Work-integrated learning (WIL)
Work-integrated learning (WIL) describes an educational activity that combines and integrates learning and its workplace application, regardless of whether this integration occurs in industry or in the University and whether the activity is real or simulated.
Students apply recently acquired knowledge, learn new professional skills and develop generic attributes such as interpersonal skills in work and organisational settings.
RMIT teachers and academics involved in WIL create ties with practitioners and organisations with opportunities to extend to research and other new relationships.
Designing, developing and delivering WIL poses challenges beyond basic classroom and online teaching and learning. It relies on commitment and advocacy as well as willingness to take risks. WIL requires strong support from program coordinators and Heads of School.
Selecting a WIL model
While there are many different forms of WIL, the RMIT policy defines the specific features of WIL that will deliver a strategic advantage to RMIT students and graduates.
Many programs already have a rich tradition in placement or similar WIL schemes (often reflecting professional association requirements). For example:
- Education, social science, clinical and other health professions all have extensive practicum, placement or clinical practice schemes.
- Industry- or community-based projects including design, engineering, business.
- Simulated professional practices, such as roleplays in Juris Doctor.
Often there are multiple WIL forms in a program; for example, business programs can include both placements and industry-based projects.
The nature of the industry and community can have a significant bearing on the nature of WIL adopted in RMIT programs. So, for example, the scale and nature of some design areas makes placement schemes difficult, and points to industry and community based projects or simulated projects.
Selecting the form of WIL for your program and course consistent with the WIL Policy can begin by reviewing current forms of WIL in the program and like disciplines. In these cases you may well have the opportunity to learn from existing practices and increase your contacts in the area.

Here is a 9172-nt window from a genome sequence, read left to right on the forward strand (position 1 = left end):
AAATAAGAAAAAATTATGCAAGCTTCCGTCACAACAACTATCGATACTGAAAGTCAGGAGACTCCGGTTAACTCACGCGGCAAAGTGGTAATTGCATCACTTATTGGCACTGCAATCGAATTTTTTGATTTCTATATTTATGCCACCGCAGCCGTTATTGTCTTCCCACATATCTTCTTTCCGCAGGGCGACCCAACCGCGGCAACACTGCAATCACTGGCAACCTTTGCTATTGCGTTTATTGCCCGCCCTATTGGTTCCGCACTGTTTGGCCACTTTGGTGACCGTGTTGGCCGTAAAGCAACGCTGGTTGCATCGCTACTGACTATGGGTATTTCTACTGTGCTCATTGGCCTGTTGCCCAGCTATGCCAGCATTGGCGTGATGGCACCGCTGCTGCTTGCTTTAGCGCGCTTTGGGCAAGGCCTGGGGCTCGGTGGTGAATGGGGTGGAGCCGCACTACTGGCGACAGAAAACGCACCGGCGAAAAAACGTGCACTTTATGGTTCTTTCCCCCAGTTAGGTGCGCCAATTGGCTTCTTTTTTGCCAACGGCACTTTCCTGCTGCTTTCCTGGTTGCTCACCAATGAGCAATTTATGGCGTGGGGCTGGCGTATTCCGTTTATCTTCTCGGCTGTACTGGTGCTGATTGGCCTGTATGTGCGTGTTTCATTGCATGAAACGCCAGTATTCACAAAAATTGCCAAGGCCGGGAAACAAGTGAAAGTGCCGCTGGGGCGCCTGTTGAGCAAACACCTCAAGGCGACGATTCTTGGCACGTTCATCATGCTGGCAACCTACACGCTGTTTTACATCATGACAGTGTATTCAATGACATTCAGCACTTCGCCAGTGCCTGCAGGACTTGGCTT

Another approach to selecting a WIL model is to draw on your own knowledge of professional and vocational contexts. Alternatively use existing networks in industry or community to clarify possibilities.
If you are new to WIL or if you are facing a particular issue with it (for example student insurance or agreements with employers), you have help around you at RMIT.
There are staff experienced in implementing WIL in every School across RMIT. There are also staff centrally in the Colleges (Deans Academic Development and their colleagues) and in University services, who can provide assistance on specific matters.
To find staff locally who can help you take the first steps, talk about your needs with program or discipline coordinators, School learning and teaching directors (or equivalent).
Discuss your ideas with your College Dean Academic Development or their staff. For specific issues refer to the list of University contacts on WILNET (see Resources)
- Creative media staff and students addresses ethical issues associated with WIL.
- An initiative that can assist implement virtual situated learning environments for WIL
- Career Development Learning: maximising the contribution of work-integrated learning to the student experience - A large project funded by the Australian Learning and Teaching Council (ALTC).
Examples of practice
WIL in fashion
Chris Clark, Programs Manager in the School of Fashion and Textiles describes her recent WIL activities.